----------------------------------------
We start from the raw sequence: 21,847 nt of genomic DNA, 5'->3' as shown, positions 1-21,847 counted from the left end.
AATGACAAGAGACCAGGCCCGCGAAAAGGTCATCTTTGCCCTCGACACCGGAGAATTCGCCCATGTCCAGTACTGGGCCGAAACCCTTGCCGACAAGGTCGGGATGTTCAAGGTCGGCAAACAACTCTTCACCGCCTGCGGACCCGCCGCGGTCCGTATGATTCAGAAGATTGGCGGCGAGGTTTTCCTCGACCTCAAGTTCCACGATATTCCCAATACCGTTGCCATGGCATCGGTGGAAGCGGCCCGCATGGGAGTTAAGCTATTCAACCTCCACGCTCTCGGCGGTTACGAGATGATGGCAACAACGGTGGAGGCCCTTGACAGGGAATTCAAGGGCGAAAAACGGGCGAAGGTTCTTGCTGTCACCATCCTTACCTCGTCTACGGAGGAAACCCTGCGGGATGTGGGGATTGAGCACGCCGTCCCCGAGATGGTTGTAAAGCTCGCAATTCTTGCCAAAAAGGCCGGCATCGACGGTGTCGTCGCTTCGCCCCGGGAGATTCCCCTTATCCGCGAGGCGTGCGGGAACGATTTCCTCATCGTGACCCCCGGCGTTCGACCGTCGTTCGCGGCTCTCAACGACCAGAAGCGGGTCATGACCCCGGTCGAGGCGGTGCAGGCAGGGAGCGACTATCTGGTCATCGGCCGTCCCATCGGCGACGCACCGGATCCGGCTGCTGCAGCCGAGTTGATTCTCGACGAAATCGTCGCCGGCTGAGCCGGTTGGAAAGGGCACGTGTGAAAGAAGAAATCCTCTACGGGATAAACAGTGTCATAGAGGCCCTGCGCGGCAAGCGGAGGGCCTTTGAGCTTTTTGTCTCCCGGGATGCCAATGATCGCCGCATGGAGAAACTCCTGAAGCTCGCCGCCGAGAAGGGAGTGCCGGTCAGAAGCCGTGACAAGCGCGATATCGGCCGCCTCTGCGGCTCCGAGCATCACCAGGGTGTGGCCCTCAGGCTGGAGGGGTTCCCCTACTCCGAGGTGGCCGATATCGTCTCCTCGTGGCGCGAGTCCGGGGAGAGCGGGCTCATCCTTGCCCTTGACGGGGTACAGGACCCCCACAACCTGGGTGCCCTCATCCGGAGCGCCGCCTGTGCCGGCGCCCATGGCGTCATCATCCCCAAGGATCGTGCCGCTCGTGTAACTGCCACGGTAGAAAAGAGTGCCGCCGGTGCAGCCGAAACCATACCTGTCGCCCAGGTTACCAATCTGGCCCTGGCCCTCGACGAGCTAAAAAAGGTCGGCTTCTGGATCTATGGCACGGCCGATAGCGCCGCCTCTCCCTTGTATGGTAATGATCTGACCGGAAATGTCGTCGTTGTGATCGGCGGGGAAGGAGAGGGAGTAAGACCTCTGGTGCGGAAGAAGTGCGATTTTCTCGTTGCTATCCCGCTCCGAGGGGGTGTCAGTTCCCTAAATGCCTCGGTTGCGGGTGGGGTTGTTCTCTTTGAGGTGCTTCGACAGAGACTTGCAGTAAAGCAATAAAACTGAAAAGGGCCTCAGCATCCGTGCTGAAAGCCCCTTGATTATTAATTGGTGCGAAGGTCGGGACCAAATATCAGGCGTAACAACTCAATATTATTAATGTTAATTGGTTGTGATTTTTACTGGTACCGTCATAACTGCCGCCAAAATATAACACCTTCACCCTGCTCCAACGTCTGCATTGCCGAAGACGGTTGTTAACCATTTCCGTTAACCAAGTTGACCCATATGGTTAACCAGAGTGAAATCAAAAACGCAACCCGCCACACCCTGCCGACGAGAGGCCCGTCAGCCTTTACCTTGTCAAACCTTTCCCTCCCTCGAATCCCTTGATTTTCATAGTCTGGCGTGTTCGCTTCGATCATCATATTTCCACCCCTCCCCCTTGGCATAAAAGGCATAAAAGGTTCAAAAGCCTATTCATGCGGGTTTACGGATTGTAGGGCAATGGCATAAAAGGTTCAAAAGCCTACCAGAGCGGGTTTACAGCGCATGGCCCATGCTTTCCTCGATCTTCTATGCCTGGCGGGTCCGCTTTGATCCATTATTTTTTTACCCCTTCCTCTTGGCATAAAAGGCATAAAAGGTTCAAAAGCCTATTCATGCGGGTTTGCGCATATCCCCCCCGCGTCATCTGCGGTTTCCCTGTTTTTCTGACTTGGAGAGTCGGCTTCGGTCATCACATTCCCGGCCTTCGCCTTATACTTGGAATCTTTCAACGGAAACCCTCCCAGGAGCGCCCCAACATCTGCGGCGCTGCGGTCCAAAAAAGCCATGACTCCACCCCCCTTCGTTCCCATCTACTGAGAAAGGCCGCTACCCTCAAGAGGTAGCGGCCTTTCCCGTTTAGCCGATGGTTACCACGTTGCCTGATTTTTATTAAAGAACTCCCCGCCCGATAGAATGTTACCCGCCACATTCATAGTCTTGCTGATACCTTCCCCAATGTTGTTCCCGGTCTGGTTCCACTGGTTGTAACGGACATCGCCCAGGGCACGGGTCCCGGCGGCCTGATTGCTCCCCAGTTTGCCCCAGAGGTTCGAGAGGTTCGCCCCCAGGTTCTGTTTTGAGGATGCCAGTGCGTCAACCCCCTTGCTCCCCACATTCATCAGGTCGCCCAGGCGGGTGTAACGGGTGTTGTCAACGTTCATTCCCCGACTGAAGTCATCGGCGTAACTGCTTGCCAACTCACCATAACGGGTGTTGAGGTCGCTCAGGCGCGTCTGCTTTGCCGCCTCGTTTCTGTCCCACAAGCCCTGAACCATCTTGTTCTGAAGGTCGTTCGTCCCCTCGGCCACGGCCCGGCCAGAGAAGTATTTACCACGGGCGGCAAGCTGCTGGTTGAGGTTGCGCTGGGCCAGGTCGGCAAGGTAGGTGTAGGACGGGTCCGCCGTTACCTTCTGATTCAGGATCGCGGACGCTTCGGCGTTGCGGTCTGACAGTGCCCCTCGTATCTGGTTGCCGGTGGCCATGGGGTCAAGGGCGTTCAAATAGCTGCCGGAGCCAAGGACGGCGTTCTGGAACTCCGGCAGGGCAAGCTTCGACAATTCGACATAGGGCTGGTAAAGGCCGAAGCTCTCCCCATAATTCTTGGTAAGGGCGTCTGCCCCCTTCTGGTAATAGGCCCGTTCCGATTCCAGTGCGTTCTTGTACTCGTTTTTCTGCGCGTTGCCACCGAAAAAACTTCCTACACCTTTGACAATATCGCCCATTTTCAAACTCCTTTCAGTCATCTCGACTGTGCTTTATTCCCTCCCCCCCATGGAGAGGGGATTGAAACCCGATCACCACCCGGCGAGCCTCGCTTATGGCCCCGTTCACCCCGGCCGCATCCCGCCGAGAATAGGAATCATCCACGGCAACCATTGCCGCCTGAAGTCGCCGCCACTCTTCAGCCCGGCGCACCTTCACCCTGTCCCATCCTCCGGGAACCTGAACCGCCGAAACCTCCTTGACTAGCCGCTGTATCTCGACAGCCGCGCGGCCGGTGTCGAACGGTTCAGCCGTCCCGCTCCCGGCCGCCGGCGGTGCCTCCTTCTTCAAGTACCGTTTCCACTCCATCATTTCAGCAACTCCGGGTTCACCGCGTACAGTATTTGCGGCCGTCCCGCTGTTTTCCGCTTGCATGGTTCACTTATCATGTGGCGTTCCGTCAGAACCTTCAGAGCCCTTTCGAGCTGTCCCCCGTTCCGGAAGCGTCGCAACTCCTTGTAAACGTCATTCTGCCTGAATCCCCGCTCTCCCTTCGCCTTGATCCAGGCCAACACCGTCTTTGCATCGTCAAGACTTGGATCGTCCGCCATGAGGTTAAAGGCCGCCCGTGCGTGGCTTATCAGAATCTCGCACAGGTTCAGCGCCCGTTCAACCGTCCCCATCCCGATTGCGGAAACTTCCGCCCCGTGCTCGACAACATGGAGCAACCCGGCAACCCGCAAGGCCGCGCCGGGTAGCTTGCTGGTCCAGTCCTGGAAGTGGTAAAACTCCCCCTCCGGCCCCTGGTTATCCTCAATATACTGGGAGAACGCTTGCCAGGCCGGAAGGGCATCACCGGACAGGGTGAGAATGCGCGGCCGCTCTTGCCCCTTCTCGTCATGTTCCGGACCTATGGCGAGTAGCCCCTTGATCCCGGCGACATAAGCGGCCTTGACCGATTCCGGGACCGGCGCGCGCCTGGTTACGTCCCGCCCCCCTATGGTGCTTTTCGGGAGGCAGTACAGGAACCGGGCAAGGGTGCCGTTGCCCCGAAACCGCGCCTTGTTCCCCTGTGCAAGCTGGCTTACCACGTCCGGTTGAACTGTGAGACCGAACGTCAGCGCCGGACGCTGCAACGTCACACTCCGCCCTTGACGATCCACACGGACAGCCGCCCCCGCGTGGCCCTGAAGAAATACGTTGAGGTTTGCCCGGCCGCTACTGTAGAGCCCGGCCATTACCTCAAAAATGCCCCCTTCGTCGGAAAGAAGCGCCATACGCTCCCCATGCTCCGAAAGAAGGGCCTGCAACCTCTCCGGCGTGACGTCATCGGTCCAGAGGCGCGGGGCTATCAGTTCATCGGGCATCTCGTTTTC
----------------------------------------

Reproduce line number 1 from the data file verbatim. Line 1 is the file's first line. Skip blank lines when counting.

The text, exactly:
We start from the raw sequence: 21,847 nt of genomic DNA, 5'->3' as shown, positions 1-21,847 counted from the left end.